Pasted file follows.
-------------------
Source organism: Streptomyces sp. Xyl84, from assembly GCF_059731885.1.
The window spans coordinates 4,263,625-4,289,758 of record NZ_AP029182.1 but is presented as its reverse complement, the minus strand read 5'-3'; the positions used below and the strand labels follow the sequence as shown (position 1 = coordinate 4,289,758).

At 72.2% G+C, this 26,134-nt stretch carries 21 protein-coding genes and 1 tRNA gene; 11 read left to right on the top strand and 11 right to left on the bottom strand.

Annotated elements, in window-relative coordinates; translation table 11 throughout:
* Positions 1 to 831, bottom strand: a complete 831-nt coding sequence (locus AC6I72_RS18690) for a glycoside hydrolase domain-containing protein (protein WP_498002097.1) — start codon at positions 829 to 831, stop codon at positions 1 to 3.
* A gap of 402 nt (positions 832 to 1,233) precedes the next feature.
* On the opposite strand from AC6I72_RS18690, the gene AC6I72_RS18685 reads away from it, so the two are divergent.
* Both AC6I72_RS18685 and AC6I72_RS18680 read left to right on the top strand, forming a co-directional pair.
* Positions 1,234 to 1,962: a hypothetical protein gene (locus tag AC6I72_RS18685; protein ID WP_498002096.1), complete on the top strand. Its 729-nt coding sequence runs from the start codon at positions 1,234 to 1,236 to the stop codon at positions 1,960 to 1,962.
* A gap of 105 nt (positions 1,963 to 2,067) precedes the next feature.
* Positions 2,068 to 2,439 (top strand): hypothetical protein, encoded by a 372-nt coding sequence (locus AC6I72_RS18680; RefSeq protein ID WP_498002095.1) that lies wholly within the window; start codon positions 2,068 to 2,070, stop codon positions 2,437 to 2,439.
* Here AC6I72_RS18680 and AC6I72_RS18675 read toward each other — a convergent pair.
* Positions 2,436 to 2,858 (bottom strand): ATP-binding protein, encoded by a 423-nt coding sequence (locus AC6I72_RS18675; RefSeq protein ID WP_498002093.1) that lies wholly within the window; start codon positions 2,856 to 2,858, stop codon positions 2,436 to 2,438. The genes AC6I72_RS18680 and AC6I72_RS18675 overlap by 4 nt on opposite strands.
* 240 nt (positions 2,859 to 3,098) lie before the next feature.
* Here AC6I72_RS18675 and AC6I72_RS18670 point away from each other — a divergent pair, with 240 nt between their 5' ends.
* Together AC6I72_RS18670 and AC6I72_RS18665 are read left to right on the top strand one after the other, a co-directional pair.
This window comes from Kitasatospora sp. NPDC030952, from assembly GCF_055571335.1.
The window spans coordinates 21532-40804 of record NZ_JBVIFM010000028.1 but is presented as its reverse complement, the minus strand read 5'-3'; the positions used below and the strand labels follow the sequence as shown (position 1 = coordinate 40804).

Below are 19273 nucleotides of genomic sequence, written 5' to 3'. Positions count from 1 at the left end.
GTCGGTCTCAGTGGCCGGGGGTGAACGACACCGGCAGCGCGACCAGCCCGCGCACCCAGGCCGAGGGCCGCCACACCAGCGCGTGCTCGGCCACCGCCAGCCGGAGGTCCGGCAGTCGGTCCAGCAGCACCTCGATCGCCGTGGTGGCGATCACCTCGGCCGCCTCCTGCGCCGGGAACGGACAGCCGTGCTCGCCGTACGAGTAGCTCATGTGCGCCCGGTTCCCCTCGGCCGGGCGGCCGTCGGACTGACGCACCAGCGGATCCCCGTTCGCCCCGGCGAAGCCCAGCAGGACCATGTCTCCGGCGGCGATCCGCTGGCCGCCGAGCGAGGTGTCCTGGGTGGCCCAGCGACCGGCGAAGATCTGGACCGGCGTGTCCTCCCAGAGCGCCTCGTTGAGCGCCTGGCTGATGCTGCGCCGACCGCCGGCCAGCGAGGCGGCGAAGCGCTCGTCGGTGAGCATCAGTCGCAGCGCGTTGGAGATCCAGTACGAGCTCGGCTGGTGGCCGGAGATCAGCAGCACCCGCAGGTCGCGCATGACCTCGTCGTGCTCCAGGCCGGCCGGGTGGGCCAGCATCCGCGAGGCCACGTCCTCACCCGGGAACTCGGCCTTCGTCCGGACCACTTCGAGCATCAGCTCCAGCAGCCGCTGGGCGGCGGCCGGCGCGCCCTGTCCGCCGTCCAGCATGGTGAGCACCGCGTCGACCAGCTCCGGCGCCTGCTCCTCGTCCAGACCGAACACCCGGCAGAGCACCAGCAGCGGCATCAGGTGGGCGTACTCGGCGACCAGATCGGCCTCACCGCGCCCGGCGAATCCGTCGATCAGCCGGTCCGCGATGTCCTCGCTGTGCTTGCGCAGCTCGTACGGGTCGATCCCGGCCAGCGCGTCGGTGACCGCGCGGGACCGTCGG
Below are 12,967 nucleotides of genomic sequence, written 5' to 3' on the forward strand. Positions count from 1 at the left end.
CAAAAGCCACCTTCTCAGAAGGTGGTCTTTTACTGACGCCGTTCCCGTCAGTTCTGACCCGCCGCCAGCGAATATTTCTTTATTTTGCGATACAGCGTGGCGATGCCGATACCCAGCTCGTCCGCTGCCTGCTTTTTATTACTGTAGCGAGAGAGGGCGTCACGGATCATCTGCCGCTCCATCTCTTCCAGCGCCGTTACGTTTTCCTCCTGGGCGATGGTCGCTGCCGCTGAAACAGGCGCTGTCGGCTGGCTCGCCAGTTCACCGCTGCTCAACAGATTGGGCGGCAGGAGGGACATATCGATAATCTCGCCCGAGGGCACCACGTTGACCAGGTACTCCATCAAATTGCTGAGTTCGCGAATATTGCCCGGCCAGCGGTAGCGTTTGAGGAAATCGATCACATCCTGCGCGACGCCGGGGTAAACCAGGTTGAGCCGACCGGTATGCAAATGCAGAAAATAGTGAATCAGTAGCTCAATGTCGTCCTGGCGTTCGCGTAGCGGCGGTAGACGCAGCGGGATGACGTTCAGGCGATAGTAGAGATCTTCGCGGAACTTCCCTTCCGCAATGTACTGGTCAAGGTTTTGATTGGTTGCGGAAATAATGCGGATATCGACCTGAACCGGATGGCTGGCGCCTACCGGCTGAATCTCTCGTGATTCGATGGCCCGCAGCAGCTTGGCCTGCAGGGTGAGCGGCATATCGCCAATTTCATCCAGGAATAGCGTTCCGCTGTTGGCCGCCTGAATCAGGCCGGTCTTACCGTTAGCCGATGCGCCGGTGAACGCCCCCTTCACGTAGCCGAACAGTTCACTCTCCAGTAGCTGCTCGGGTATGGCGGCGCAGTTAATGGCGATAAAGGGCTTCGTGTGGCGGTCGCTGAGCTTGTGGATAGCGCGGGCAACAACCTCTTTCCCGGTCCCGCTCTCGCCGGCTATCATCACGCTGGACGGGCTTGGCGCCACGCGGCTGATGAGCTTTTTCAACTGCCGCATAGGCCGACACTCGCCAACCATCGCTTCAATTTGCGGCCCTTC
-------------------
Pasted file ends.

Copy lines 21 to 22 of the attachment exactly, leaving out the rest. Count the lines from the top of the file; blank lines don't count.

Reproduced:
Below are 12,967 nucleotides of genomic sequence, written 5' to 3' on the forward strand. Positions count from 1 at the left end.
CAAAAGCCACCTTCTCAGAAGGTGGTCTTTTACTGACGCCGTTCCCGTCAGTTCTGACCCGCCGCCAGCGAATATTTCTTTATTTTGCGATACAGCGTGGCGATGCCGATACCCAGCTCGTCCGCTGCCTGCTTTTTATTACTGTAGCGAGAGAGGGCGTCACGGATCATCTGCCGCTCCATCTCTTCCAGCGCCGTTACGTTTTCCTCCTGGGCGATGGTCGCTGCCGCTGAAACAGGCGCTGTCGGCTGGCTCGCCAGTTCACCGCTGCTCAACAGATTGGGCGGCAGGAGGGACATATCGATAATCTCGCCCGAGGGCACCACGTTGACCAGGTACTCCATCAAATTGCTGAGTTCGCGAATATTGCCCGGCCAGCGGTAGCGTTTGAGGAAATCGATCACATCCTGCGCGACGCCGGGGTAAACCAGGTTGAGCCGACCGGTATGCAAATGCAGAAAATAGTGAATCAGTAGCTCAATGTCGTCCTGGCGTTCGCGTAGCGGCGGTAGACGCAGCGGGATGACGTTCAGGCGATAGTAGAGATCTTCGCGGAACTTCCCTTCCGCAATGTACTGGTCAAGGTTTTGATTGGTTGCGGAAATAATGCGGATATCGACCTGAACCGGATGGCTGGCGCCTACCGGCTGAATCTCTCGTGATTCGATGGCCCGCAGCAGCTTGGCCTGCAGGGTGAGCGGCATATCGCCAATTTCATCCAGGAATAGCGTTCCGCTGTTGGCCGCCTGAATCAGGCCGGTCTTACCGTTAGCCGATGCGCCGGTGAACGCCCCCTTCACGTAGCCGAACAGTTCACTCTCCAGTAGCTGCTCGGGTATGGCGGCGCAGTTAATGGCGATAAAGGGCTTCGTGTGGCGGTCGCTGAGCTTGTGGATAGCGCGGGCAACAACCTCTTTCCCGGTCCCGCTCTCGCCGGCTATCATCACGCTGGACGGGCTTGGCGCCACGCGGCTGATGAGCTTTTTCAACTGCCGCATAGGCCGACACTCGCCAACCATCGCTTCAATTTGCGGCCCTTC